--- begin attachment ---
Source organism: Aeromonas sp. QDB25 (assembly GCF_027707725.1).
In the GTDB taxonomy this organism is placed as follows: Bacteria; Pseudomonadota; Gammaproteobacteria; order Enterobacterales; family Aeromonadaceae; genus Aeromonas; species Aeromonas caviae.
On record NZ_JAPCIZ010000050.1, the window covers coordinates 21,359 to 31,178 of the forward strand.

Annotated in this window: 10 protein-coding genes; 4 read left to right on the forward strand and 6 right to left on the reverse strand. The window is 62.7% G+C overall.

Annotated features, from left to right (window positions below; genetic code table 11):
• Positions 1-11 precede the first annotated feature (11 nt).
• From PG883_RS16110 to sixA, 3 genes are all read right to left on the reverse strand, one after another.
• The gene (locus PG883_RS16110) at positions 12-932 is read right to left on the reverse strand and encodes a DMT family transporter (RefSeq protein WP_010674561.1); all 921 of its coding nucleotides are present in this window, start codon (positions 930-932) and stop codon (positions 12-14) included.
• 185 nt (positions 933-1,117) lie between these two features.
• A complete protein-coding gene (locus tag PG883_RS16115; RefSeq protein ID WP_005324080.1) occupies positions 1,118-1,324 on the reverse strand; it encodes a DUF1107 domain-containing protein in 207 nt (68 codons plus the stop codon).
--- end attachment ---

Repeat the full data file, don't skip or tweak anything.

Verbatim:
Source organism: Aeromonas sp. QDB25 (assembly GCF_027707725.1).
In the GTDB taxonomy this organism is placed as follows: Bacteria; Pseudomonadota; Gammaproteobacteria; order Enterobacterales; family Aeromonadaceae; genus Aeromonas; species Aeromonas caviae.
On record NZ_JAPCIZ010000050.1, the window covers coordinates 21,359 to 31,178 of the forward strand.

Annotated in this window: 10 protein-coding genes; 4 read left to right on the forward strand and 6 right to left on the reverse strand. The window is 62.7% G+C overall.

Annotated features, from left to right (window positions below; genetic code table 11):
• Positions 1-11 precede the first annotated feature (11 nt).
• From PG883_RS16110 to sixA, 3 genes are all read right to left on the reverse strand, one after another.
• The gene (locus PG883_RS16110) at positions 12-932 is read right to left on the reverse strand and encodes a DMT family transporter (RefSeq protein WP_010674561.1); all 921 of its coding nucleotides are present in this window, start codon (positions 930-932) and stop codon (positions 12-14) included.
• 185 nt (positions 933-1,117) lie between these two features.
• A complete protein-coding gene (locus tag PG883_RS16115; RefSeq protein ID WP_005324080.1) occupies positions 1,118-1,324 on the reverse strand; it encodes a DUF1107 domain-containing protein in 207 nt (68 codons plus the stop codon).